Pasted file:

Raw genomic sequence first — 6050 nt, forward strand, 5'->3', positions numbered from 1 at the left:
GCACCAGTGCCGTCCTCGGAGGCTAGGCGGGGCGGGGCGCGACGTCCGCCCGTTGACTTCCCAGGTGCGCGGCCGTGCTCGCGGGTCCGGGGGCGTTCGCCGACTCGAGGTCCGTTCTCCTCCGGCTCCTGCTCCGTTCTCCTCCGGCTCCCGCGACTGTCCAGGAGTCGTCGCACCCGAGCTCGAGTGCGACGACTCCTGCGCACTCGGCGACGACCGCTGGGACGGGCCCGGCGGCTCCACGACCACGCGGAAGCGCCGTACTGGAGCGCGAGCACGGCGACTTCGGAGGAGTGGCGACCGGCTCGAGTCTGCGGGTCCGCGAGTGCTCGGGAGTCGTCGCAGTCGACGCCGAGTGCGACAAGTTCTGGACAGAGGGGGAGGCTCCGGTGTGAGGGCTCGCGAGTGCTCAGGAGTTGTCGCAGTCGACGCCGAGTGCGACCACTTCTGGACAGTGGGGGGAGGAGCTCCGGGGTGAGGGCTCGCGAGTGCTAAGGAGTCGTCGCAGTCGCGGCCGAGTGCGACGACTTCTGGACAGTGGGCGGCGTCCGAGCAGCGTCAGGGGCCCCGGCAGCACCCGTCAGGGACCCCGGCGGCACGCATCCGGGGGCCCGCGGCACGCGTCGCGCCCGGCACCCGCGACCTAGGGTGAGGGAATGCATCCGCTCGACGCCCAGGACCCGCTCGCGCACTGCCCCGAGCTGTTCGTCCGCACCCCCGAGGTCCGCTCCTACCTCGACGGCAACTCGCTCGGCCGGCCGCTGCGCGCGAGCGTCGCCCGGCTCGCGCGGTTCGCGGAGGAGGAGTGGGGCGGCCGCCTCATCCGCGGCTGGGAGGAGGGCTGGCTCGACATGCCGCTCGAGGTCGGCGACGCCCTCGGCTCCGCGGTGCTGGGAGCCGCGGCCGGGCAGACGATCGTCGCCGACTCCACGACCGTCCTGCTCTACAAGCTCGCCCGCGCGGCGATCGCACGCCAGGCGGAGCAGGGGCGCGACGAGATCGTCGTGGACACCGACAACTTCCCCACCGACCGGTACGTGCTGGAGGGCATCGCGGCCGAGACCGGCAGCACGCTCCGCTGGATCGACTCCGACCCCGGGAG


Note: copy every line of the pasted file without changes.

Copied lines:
Raw genomic sequence first — 6050 nt, forward strand, 5'->3', positions numbered from 1 at the left:
GCACCAGTGCCGTCCTCGGAGGCTAGGCGGGGCGGGGCGCGACGTCCGCCCGTTGACTTCCCAGGTGCGCGGCCGTGCTCGCGGGTCCGGGGGCGTTCGCCGACTCGAGGTCCGTTCTCCTCCGGCTCCTGCTCCGTTCTCCTCCGGCTCCCGCGACTGTCCAGGAGTCGTCGCACCCGAGCTCGAGTGCGACGACTCCTGCGCACTCGGCGACGACCGCTGGGACGGGCCCGGCGGCTCCACGACCACGCGGAAGCGCCGTACTGGAGCGCGAGCACGGCGACTTCGGAGGAGTGGCGACCGGCTCGAGTCTGCGGGTCCGCGAGTGCTCGGGAGTCGTCGCAGTCGACGCCGAGTGCGACAAGTTCTGGACAGAGGGGGAGGCTCCGGTGTGAGGGCTCGCGAGTGCTCAGGAGTTGTCGCAGTCGACGCCGAGTGCGACCACTTCTGGACAGTGGGGGGAGGAGCTCCGGGGTGAGGGCTCGCGAGTGCTAAGGAGTCGTCGCAGTCGCGGCCGAGTGCGACGACTTCTGGACAGTGGGCGGCGTCCGAGCAGCGTCAGGGGCCCCGGCAGCACCCGTCAGGGACCCCGGCGGCACGCATCCGGGGGCCCGCGGCACGCGTCGCGCCCGGCACCCGCGACCTAGGGTGAGGGAATGCATCCGCTCGACGCCCAGGACCCGCTCGCGCACTGCCCCGAGCTGTTCGTCCGCACCCCCGAGGTCCGCTCCTACCTCGACGGCAACTCGCTCGGCCGGCCGCTGCGCGCGAGCGTCGCCCGGCTCGCGCGGTTCGCGGAGGAGGAGTGGGGCGGCCGCCTCATCCGCGGCTGGGAGGAGGGCTGGCTCGACATGCCGCTCGAGGTCGGCGACGCCCTCGGCTCCGCGGTGCTGGGAGCCGCGGCCGGGCAGACGATCGTCGCCGACTCCACGACCGTCCTGCTCTACAAGCTCGCCCGCGCGGCGATCGCACGCCAGGCGGAGCAGGGGCGCGACGAGATCGTCGTGGACACCGACAACTTCCCCACCGACCGGTACGTGCTGGAGGGCATCGCGGCCGAGACCGGCAGCACGCTCCGCTGGATCGACTCCGACCCCGGGAG